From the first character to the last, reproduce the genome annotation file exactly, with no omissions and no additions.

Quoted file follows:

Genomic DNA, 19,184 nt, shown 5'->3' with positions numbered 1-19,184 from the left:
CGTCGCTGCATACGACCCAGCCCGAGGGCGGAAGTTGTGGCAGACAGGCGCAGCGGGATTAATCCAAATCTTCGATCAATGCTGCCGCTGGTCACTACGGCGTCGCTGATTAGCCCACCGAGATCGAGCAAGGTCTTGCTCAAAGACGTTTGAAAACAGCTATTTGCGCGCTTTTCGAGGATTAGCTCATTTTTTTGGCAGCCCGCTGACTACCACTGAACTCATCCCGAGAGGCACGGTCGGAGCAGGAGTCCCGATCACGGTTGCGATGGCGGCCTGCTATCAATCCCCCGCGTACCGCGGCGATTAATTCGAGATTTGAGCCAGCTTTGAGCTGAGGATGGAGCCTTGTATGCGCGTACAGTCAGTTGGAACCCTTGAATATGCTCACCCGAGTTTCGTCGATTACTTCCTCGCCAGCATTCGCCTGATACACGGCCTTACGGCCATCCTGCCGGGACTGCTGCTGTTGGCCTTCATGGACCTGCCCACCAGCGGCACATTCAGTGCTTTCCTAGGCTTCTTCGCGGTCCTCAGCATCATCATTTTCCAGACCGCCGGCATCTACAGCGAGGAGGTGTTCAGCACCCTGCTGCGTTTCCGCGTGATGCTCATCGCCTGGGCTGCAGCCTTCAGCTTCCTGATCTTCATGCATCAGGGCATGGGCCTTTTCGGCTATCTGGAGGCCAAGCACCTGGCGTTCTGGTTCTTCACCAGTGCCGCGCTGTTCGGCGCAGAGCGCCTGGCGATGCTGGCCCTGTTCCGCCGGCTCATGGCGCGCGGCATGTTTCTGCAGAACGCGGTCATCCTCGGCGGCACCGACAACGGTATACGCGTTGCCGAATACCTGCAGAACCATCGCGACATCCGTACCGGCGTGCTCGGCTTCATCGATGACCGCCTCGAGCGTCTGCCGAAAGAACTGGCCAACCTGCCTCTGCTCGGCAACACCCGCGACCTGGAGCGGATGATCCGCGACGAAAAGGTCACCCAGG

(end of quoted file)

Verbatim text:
Genomic DNA, 19,184 nt, shown 5'->3' with positions numbered 1-19,184 from the left:
CGTCGCTGCATACGACCCAGCCCGAGGGCGGAAGTTGTGGCAGACAGGCGCAGCGGGATTAATCCAAATCTTCGATCAATGCTGCCGCTGGTCACTACGGCGTCGCTGATTAGCCCACCGAGATCGAGCAAGGTCTTGCTCAAAGACGTTTGAAAACAGCTATTTGCGCGCTTTTCGAGGATTAGCTCATTTTTTTGGCAGCCCGCTGACTACCACTGAACTCATCCCGAGAGGCACGGTCGGAGCAGGAGTCCCGATCACGGTTGCGATGGCGGCCTGCTATCAATCCCCCGCGTACCGCGGCGATTAATTCGAGATTTGAGCCAGCTTTGAGCTGAGGATGGAGCCTTGTATGCGCGTACAGTCAGTTGGAACCCTTGAATATGCTCACCCGAGTTTCGTCGATTACTTCCTCGCCAGCATTCGCCTGATACACGGCCTTACGGCCATCCTGCCGGGACTGCTGCTGTTGGCCTTCATGGACCTGCCCACCAGCGGCACATTCAGTGCTTTCCTAGGCTTCTTCGCGGTCCTCAGCATCATCATTTTCCAGACCGCCGGCATCTACAGCGAGGAGGTGTTCAGCACCCTGCTGCGTTTCCGCGTGATGCTCATCGCCTGGGCTGCAGCCTTCAGCTTCCTGATCTTCATGCATCAGGGCATGGGCCTTTTCGGCTATCTGGAGGCCAAGCACCTGGCGTTCTGGTTCTTCACCAGTGCCGCGCTGTTCGGCGCAGAGCGCCTGGCGATGCTGGCCCTGTTCCGCCGGCTCATGGCGCGCGGCATGTTTCTGCAGAACGCGGTCATCCTCGGCGGCACCGACAACGGTATACGCGTTGCCGAATACCTGCAGAACCATCGCGACATCCGTACCGGCGTGCTCGGCTTCATCGATGACCGCCTCGAGCGTCTGCCGAAAGAACTGGCCAACCTGCCTCTGCTCGGCAACACCCGCGACCTGGAGCGGATGATCCGCGACGAAAAGGTCACCCAGG